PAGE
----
Recent research has shown that omega-3 reduces the level of triglycerides in the bloodstream among patients suffering from hypertriglyceridemia (an increase in the level of triglycerides in the blood), with a daily intake of 2 g, as well as increasing high density lipoproteins (HDL, good fats). Other studies highlight a decrease in triglycerides of between 25 and 35% with high doses of between 3 and 4 g/day, in addition to a 36% decrease in low-density lipoproteins (VLDL), which cause damage to arteries (Hartweg et al. 2007; Pirillo/Catapano 2013).

Increase in blood pressure or hypertension (HTN) is the cause of 13% of deaths around the world (Alwan 2011). A number of studies have shown that consuming ω-3 from fish on a daily basis is associated with a decrease in blood pressure (Mata et al. 2004). Some studies suggest that supplementing a dose of 2–3 g/day decreases blood pressure among individuals suffering from hypertension (Arab-Tehrany et al. 2012).

Thrombosis (which drives the formation of clots in blood vessels and can cause acute myocardial infarctions) and arrhythmia (the alteration in cardiac rhythm) are key factors in the development of clinical manifestations of coronary heart disease. It has been shown that consuming omega-3 reduces platelet aggregation, the formation of thrombi and arrhythmia (Mata et al. 2004).

It has also been shown that groups with a high fish intake have seen decreases in the incidence of Type 2 diabetes (T2D) as well as positive impacts on the effect of insulin (Pirillo/Catapano 2013). However, this is still controversial; there are a number of studies that prove a positive direct association between omega-3 intake and a decrease in T2D, while others refute this association (Kaushik et al. 2009; Wu et al. 2012; Zhou et al. 2012).

The supplementation of DHA has also been studied in a wide range of other diseases. For example, it has been shown that consuming these fatty acids helps to alleviate cutaneous lesions resulting from psoriasis (a chronic skin disease stemming from autoimmune complications) (Rahman et al. 2013), in addition to having a positive effect on the treatment of rheumatoid arthritis (Arab-Tehrany et al. 2012), nephropathy (kidney damage or disease) (Bell et al. 2012) and asthma (D’Auria et al. 2014). Some researchers have studied the positive effects of omega-3 on Crohn’s disease, but the information available remains contradictory: some studies show that consumption of omega-3 can help mitigate the symptoms of the disease, while other maintain that the administration of omega-3 aggravates the problem (Swan/Allen 2013).

Mexico is ranked first in the world for childhood obesity (ENSANUT 2012). Obesity is a complex disorder with a number of different causes, the most significant of which is inadequate diet. Obesity and overweight involve the chronic inflammation of cells. i.e. adipose tissue (fat that accumulates in the body), as a result of body weight, producing substances known as cytokines, which are directly related to the occurrence of cardiovascular diseases, diabetes, hypertension and dyslipidaemias. It has been shown that supplementing DHA can reduce the production of cytokines, and, as such, the risk of suffering from the aforementioned diseases (Jalbert 2013; Lee et al. 2013; Legrand-Poels et al. 2014).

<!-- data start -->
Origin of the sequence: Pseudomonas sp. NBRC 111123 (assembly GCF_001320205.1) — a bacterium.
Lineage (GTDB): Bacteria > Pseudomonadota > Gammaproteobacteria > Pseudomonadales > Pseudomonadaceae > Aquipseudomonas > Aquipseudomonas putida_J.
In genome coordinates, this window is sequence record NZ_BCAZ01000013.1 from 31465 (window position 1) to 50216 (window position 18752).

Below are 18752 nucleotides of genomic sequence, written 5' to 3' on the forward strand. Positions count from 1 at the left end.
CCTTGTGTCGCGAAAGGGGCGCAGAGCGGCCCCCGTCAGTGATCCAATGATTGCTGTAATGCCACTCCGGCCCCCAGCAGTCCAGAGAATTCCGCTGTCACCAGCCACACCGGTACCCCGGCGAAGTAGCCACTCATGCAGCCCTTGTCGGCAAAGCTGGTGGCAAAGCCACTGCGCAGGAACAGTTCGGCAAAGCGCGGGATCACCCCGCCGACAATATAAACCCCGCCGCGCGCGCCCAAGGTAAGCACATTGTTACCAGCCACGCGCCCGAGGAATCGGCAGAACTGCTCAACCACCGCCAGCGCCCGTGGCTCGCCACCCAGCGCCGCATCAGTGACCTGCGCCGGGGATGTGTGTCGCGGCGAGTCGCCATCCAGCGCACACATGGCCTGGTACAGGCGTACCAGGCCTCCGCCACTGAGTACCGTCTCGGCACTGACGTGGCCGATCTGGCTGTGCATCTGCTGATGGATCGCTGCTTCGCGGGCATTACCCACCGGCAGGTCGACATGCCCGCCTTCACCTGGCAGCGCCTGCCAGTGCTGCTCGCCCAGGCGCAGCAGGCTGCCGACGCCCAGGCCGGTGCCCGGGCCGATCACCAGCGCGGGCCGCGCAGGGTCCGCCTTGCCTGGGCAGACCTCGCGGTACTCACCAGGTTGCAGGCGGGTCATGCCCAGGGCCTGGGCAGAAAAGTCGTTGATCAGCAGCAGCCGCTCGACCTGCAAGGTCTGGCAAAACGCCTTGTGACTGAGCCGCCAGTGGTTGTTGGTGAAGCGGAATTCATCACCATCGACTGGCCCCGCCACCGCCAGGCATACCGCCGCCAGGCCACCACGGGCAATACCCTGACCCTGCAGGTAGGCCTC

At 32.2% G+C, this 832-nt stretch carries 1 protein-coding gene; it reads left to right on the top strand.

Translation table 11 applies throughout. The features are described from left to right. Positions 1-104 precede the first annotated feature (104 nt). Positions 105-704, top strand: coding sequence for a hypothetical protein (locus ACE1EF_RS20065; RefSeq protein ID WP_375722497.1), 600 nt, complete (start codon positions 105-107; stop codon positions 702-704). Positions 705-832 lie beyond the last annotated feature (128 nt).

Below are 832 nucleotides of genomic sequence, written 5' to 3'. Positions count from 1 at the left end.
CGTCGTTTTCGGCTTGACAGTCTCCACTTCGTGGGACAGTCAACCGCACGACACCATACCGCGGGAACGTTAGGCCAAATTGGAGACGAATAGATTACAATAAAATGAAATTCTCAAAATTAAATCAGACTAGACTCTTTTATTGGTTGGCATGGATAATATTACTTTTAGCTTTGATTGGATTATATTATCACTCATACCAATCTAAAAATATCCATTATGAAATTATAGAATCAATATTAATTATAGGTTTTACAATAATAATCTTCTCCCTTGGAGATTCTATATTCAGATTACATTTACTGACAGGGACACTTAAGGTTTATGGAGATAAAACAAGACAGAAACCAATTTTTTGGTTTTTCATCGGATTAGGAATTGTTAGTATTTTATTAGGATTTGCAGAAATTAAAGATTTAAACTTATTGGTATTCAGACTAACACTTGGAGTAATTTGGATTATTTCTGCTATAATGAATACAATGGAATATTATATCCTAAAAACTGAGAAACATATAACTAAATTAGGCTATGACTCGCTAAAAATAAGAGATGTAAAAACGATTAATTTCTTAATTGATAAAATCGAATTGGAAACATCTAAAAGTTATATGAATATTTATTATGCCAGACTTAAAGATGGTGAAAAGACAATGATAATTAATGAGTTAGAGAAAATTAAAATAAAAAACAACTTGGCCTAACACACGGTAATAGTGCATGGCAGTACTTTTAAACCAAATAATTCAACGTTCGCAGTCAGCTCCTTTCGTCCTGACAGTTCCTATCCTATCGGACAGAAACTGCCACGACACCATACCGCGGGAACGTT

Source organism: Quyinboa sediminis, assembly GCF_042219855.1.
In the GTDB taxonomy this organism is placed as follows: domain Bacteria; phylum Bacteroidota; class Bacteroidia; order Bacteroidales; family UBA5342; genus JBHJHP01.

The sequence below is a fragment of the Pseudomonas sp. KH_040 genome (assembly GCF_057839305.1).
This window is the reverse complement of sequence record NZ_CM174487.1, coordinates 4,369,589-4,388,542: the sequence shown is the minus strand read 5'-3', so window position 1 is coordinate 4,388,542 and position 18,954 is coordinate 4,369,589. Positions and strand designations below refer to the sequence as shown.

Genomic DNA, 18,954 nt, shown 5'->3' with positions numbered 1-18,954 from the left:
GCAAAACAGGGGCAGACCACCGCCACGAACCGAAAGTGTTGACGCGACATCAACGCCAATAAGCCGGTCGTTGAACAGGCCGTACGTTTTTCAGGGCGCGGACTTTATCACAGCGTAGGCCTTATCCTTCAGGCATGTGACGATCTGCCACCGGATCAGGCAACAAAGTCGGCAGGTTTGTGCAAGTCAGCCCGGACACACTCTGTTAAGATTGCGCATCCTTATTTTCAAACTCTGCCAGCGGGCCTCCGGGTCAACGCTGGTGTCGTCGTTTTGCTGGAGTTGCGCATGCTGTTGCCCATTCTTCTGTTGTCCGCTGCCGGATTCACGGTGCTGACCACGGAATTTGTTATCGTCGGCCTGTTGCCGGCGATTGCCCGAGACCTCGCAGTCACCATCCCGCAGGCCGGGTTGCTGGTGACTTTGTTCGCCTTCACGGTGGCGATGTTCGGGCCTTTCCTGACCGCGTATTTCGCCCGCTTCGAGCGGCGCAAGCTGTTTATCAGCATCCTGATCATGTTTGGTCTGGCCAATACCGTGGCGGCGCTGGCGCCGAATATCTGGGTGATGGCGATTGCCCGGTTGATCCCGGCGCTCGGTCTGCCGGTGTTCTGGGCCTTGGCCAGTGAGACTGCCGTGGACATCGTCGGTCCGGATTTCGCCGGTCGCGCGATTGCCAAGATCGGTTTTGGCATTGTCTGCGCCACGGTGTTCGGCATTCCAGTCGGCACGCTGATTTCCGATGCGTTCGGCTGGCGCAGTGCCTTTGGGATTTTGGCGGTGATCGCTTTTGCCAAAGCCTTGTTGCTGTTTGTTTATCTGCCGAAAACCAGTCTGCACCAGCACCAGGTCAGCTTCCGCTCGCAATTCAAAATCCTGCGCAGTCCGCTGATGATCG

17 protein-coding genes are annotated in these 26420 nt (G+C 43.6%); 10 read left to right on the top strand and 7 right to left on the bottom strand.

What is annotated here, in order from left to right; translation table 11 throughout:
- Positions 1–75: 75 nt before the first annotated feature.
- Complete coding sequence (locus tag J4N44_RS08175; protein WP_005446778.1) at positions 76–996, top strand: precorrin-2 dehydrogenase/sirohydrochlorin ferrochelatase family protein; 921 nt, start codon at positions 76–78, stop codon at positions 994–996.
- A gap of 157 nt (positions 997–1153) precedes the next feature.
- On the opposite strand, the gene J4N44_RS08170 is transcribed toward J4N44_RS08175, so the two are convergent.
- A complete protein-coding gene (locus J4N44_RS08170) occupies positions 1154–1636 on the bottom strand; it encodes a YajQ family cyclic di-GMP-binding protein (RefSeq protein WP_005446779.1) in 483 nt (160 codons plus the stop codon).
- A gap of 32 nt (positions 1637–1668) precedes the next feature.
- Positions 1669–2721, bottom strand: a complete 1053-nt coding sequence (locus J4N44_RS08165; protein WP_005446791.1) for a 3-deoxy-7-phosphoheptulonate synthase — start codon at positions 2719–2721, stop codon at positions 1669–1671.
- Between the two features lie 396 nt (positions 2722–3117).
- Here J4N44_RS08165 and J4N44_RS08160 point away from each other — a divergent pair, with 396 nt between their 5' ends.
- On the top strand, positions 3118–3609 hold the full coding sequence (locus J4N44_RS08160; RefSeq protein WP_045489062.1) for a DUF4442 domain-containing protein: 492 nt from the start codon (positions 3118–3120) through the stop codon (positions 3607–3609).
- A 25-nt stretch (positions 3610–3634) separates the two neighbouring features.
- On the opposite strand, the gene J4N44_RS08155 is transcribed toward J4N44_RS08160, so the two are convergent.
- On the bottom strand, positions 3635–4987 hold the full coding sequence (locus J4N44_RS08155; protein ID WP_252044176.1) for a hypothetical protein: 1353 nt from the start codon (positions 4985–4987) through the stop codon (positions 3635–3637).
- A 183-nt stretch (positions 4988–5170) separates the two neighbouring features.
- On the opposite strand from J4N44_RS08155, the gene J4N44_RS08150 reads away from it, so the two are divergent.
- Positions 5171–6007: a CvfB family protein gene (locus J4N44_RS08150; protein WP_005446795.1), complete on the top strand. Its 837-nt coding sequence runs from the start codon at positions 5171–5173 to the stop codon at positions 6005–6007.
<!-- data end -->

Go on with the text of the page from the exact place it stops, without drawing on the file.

Scientific evidence highlights the association between omega-3 intake and a protective effect from a range of different cancers. More specifically, delays in tumour growth, reductions in tumour size and a decrease in the metastasis of prostate, breast and colon cancer have been observed (Valenzuela et al. 2011a; Ballesteros-Vásquez et al. 2012; Merendino et al. 2013; Vasudevan et al. 2014).

5.3 Omega-3 and the Brain

Our brain tissue is composed mainly of fatty acids, and it has been estimated that between 50 and 60% is comprised of different types of fat, 35% of which are omega-3 fatty acids (Flores et al. 2007).

Brain development occurs mainly during the last trimester of pregnancy, finalizing at the age of 3. Omega-3 plays a fundamental and specific role in brain structure and function, given that it is the major component of the brain membranes. DHA is found in neuron membranes, creating greater fluidity within the cell and driving the increased synapsis and transmission of nerve impulses among neurons, which, in turn, favours learning processes (Valenzuela et al. 2011b).

The omega-3 fatty acids present in the neuronal membranes also regulate and increase the expression (creation) of important proteins, which help to improve neuroplasticity, neuronal protection, memory, learning and the prevention of illnesses, such as Alzheimer’s and Parkinson’s (Pasinettia et al. 2014; Porqueta et al. 2014).

There are specific stages of human development during which DHA is needed by the body in significant quantities: pregnancy, breastfeeding and childhood. How does DHA reach us when we are in our mother’s womb? ω-3 is provided by the mother from her own reserves and her diet (Innis 2008). These fatty acids pass through the placenta and accumulate in the brain of the foetus (Dutta-Roy et al. 2004; Muriana 2004) prior to birth. After birth, omega-3 is delivered via breast milk (Das 2003).

During pregnancy, the nervous and visual systems are created. DHA accumulates mainly in the retina cells, called rods and cones, helping ensure visual acuity (Muriana 2004).

During the formation of the nervous system, which begins between the third and fourth week of pregnancy (Lagercrantz/Ringstedt 2001), the amount of omega-3 increases; however, these requirements increase even further during the tenth week of pregnancy, when the brain hemispheres are formed. It is during this period when brain cells called neurons and glial cells are actively created, with around 200,000 neurons being formed every minute (Sanhueza et al. 2004).